Could the massacre of the 75 jawans at Dantewada been avoided? Was the state prepared for a strategic counter-offensive such as this by the Naxalites?
When a grim Home Minister, P Chidambaram, faced the cameras on Tuesday morning, his expression said it all. "Something has gone wrong. They seemed to have walked into a camp or a trap set up by the Naxalites. The casualties are quite high and I am deeply shocked," he said.
Later in the day, the prime minister spoke to Chidambaram to discuss how the worst Maoist attack in India's history could have been prevented.
Ajay Sahni of the South Asia Terrorism Portal and an expert on counterinsurgency said the incident points to the neglect of the most basic reform needed by the Indian Police Service and Central Para Military Forces.
For its size and population, Chhattisgarh has the smallest sanctioned IPS cadres. "The state ranks ninth in terms of its size, but stands at 25 when it comes IPS allocation. Worse, there are just 75 of the sanctioned 81 IPS officers available in the state on policing posts, and another 10 on deputation to other departments. At one point, the state did not even have enough SP-ranked officers for all its districts," said Sahni.
The centre has, however, recently sanctioned 130 IPS posts but these are yet to be notified.
Effectively, this means several police posts and camps operate without an officer. Operations are led by havildars or constables -- and this has become a critical point of dispute in joint operations with CPMFs, Sahni explained.
Although the operation was jointly launched by the state police and the CPMF, the basic structural problems of the police in Chhattisgarh is a major impediment for tackling the Naxalite menace. There is a deficit of nearly 50 per cent across the police network in the state, including the Chhattisgarh Armed Force.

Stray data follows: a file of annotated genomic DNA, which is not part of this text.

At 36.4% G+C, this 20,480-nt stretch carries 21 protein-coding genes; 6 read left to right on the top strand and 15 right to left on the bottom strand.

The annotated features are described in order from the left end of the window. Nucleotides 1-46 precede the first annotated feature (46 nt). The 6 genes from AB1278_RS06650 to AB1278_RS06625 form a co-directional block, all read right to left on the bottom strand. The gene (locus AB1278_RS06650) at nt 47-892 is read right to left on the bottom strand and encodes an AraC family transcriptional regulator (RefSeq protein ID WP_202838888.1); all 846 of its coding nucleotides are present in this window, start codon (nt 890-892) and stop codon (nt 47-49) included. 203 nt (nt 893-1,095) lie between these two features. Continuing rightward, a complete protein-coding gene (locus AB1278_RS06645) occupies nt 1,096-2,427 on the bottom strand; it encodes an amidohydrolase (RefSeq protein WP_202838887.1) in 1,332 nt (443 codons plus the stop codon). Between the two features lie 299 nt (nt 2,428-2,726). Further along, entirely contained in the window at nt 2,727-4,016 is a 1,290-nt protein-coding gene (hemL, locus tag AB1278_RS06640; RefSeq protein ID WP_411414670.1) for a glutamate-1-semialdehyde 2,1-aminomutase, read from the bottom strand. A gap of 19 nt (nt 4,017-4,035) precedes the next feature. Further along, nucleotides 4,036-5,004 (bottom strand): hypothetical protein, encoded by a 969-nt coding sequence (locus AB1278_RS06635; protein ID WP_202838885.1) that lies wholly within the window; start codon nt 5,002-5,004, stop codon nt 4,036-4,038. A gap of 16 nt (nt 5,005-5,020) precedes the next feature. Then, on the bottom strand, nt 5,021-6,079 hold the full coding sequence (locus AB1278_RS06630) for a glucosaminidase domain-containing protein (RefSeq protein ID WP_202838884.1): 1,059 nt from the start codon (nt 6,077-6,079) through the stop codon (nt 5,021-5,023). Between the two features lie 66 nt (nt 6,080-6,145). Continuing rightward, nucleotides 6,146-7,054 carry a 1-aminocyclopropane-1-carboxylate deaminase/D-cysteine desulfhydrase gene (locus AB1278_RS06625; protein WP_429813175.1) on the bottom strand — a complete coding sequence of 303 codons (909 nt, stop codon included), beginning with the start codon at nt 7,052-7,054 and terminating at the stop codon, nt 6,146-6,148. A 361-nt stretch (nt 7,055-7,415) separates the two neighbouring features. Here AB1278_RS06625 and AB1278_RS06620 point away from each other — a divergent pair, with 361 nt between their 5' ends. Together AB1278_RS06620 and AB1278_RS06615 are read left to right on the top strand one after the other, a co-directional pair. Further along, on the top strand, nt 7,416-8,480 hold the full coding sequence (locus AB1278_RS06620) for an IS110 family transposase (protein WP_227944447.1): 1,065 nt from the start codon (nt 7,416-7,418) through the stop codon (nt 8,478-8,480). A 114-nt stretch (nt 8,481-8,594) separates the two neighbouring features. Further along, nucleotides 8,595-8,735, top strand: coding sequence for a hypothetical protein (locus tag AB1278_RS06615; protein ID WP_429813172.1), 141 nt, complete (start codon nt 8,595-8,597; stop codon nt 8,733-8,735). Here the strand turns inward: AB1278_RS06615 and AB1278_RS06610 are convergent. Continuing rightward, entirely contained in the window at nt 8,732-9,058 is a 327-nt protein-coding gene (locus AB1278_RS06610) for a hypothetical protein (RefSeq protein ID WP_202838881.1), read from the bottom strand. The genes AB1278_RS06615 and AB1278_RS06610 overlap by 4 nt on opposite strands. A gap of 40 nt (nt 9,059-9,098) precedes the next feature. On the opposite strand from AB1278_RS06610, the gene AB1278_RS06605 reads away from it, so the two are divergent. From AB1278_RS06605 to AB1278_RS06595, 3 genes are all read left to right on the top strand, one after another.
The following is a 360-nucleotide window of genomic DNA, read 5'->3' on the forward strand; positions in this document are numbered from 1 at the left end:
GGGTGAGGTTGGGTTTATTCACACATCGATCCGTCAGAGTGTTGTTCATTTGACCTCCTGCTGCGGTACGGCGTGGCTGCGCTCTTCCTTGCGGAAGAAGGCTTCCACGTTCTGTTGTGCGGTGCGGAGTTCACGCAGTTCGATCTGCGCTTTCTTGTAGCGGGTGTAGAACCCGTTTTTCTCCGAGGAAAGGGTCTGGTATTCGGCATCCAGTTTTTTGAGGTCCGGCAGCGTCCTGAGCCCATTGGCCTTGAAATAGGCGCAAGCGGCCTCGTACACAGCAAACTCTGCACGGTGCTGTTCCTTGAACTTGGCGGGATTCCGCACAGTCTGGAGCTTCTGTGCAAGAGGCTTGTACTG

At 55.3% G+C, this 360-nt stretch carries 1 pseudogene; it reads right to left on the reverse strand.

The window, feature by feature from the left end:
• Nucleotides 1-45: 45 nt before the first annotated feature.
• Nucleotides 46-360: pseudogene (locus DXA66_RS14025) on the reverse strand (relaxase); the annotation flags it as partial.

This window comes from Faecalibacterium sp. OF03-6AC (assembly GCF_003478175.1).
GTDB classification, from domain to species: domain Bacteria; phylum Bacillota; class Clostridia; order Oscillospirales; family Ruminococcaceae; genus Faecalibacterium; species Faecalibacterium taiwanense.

While 70 percent of the police stations have been 'fortified', the remaining continue to operate from improvised barracks and often in the most vulnerable areas.
"In the past, the CRPF had refused to send forces for counterinsurgency operations without a local inspector-ranked officer, because most operations where CAF constables accompanied the force, had ended in a disaster," Sahni said.
Last year, the governor had to intervene when the CRPF and the CAF got involved in a dispute, state government sources said. Highly placed state police officers, who served in Dantewada, revealed that the situation boiled down to issues on relating to retaining areas that they had wrested back from the Naxalites, aerial support and infrastructure in form of roads.
According to sources, three or four days back, top police and CPMFs officials got intelligence inputs that Naxalites were holding training camps in the forest. The laid out a battle plan to flush them out and went on a longrange patrol on Tuesday.
On their way back, they took the same route -- their first big mistake -- and were attacked by the 1,000 armed Naxalite cadres.
"If we'd had air support, we could have beaten them (the Naxalites) back. They have killed 75 of our colleagues, have taken away the weapons and we have been unable to arrest a single person. What we need is the armoured version of the Mi-17," top police officials said over the telephone from Chhattisgarh.
The attack took place in a 45-km heavily forested stretch where the Union cabinet secretary, during a visit to Raipur two years ago, had agreed to build a road. "Not even 500 m of road exists today. If there had been one, maybe we would have seen the landmines," said the official bitterly.
In Delhi, home ministry sources said the government is considering deploying air assets.